Christopher Lloyd, in a Sunday Times article on the joys of the technological revolution, introduced readers to Tired Guy and Wired Guy. One is an old-fashioned office worker; the other, thanks to the Internet, video conferencing and suchlike, wallows in the luxury of working from home.
After getting up absurdly early to face the horrors of commuting, Tired Guy spends each unforgiving minute at the office wrestling with filing cabinets, or floundering in a sea of paper as he tries to finish his report in time for the afternoon post. Wired Guy, on the other hand, gets up when he feels like it; peruses his electronic mail over a leisurely croissant; summons all the data he needs from the Internet; word processes his report; sends it down the line to his grateful client; smugly congratulates himself on a job well done.
Anybody who uses computers regularly especially in the classroom will be surprised that Mr Lloyd didn't include a third category Wired And Tired Guy. He's the one with incipient Repetitive Strain Injury and the permanent headache induced by too many hours hunched over a flickering VDU. His programs have a propensity to crash; his hard disc not to spin. If he does venture on to the digital superhighway, he joins the stretch festooned with the electronic equivalent of cones and spilt loads.
Most staffrooms, I suspect, can also boast a Wired And Retired Guy. Of course he is not officially retired indeed, he often draws one of the school's biggest salary cheques. But so absorbed is he in the niceties of desktop publishing or the intricacies of the latest timetabling package, that he no longer finds time to do any of the things outlined in his lengthy job description.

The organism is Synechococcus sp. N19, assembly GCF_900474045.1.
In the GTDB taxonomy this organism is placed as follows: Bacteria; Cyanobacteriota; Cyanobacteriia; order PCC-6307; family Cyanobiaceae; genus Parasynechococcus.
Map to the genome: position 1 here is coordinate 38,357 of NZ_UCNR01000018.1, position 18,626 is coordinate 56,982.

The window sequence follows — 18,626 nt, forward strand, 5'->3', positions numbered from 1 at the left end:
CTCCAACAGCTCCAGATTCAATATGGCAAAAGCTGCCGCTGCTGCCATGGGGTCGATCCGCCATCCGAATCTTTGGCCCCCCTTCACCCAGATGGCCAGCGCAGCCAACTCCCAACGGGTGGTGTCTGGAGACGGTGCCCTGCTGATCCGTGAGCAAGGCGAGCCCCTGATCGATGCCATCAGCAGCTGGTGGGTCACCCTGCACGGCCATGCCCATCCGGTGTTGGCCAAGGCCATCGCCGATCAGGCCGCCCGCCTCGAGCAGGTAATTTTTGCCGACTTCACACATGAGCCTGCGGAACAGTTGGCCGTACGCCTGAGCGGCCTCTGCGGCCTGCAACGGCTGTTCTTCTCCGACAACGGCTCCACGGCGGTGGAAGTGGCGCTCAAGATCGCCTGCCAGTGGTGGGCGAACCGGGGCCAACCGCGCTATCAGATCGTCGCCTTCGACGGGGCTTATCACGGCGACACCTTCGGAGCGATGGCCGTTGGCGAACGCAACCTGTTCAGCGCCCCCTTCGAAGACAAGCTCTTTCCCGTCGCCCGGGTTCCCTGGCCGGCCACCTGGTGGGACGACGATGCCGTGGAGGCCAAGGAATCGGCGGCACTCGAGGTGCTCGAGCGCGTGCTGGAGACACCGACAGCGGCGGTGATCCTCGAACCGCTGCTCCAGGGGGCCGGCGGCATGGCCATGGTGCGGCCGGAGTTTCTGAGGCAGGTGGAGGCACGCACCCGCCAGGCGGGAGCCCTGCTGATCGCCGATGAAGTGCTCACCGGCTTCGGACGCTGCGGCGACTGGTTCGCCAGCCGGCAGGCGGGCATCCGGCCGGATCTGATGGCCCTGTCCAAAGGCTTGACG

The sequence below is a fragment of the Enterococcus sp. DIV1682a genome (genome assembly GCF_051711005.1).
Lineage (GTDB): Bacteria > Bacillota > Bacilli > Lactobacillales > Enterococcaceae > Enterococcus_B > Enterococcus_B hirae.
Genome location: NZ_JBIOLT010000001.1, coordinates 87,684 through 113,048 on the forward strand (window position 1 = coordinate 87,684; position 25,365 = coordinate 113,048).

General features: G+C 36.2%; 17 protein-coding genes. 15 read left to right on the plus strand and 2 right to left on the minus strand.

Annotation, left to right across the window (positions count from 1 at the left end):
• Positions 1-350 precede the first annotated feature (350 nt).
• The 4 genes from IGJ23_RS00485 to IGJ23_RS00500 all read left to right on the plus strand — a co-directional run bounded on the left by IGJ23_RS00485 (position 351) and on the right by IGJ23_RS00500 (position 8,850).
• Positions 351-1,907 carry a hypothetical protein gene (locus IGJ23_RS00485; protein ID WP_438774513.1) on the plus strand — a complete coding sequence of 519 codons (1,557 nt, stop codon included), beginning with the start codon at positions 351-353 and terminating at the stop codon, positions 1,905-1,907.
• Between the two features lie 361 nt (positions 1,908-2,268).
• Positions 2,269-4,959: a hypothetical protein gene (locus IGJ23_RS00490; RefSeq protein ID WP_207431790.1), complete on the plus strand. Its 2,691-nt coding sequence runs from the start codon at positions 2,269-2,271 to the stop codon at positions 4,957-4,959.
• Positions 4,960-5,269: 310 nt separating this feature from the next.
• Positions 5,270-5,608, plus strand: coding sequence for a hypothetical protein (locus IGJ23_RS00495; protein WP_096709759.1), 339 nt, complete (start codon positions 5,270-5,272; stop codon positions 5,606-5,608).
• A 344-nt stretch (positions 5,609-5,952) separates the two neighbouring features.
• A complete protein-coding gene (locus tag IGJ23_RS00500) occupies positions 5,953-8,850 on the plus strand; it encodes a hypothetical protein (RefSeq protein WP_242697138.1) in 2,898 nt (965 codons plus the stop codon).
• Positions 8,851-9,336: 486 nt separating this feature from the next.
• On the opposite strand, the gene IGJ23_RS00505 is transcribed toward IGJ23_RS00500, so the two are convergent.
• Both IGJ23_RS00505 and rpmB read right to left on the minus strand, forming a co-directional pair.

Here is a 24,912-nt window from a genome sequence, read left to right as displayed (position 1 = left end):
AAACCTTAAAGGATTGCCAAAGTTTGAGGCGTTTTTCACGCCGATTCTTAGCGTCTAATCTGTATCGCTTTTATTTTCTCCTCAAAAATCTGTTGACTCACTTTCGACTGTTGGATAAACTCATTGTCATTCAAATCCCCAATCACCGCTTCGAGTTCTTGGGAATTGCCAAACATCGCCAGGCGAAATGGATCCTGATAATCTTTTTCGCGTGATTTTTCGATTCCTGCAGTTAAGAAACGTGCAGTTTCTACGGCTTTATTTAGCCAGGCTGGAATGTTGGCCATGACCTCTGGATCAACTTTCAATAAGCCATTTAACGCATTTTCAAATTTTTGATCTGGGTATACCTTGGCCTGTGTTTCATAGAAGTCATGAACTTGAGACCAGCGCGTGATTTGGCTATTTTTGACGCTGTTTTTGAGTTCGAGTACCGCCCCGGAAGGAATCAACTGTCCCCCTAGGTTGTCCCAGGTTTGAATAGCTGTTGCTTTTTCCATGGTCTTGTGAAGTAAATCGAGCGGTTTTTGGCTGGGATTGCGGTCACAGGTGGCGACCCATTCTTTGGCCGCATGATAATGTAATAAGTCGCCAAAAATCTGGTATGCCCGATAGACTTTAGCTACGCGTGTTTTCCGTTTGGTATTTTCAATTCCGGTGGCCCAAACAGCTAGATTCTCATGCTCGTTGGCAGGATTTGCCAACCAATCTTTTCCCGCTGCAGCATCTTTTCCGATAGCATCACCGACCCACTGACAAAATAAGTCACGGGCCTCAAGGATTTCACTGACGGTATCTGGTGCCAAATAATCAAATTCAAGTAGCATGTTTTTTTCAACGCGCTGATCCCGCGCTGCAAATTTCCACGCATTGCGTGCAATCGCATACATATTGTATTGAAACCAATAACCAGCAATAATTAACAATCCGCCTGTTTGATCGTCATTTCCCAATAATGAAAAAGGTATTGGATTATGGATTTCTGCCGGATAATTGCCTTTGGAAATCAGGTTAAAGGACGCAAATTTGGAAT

Most teachers would also recognise Wired And Wanna-Be-Admired Guy. Wherever two or three are gathered together, he's the one who ostentatiously brandishes his laptop to ensure everyone knows what a cyberdude he is. Of course he doesn't impress anyone with the possible exception of wideeyed Wired And Inspired Guy.
This guy is so entranced by the hype surrounding The Information Revolution that, like a child on Christmas Eve, he yearns for the Utopian tomorrow when the Internet will unite us as one contented global family. Then all manner of things shall be well, nation shall speak peace unto nation, lambs will lie down with lions and there'll be honey still for tea. He is, however, perpetually puzzled that his colleagues aren't always as ecstatic as he is when he tells them about a future in which their every need, from selecting the week's groceries to finding a mate, will be met by a click of the mouse. He can't understand that, for them, despite their ritualistic grumbling about having to come to work, actually meeting real people is preferable to messing around with a computer however many megabytes it may have.
He knows, however, that his colleagues had better make the most of it while they can. Computers, quite simply, cost jobs. In every walk of life from banking to brain surgery, they can not only do the work but do it better than us guys. There is no reason to believe that teaching is going to be an exception. Distance learning, via a computer, seems such a civilised alternative to a crowded classroom. A sophisticated program that can analyse an individual's performance and use the data to structure the next assignment seems so much more sensible than the best efforts of an over-worked teacher with a diminishing pile of tattered text books. At colleges of further education, according to the recent TES survey "lecturing jobs are being cut as spending is switched to computers". It can't be long before schools follow their lead. And there can only be one thing worse than being a Tired, Wired, Retired, Wanna-be-Admired, or Inspired guy being a Fired Guy.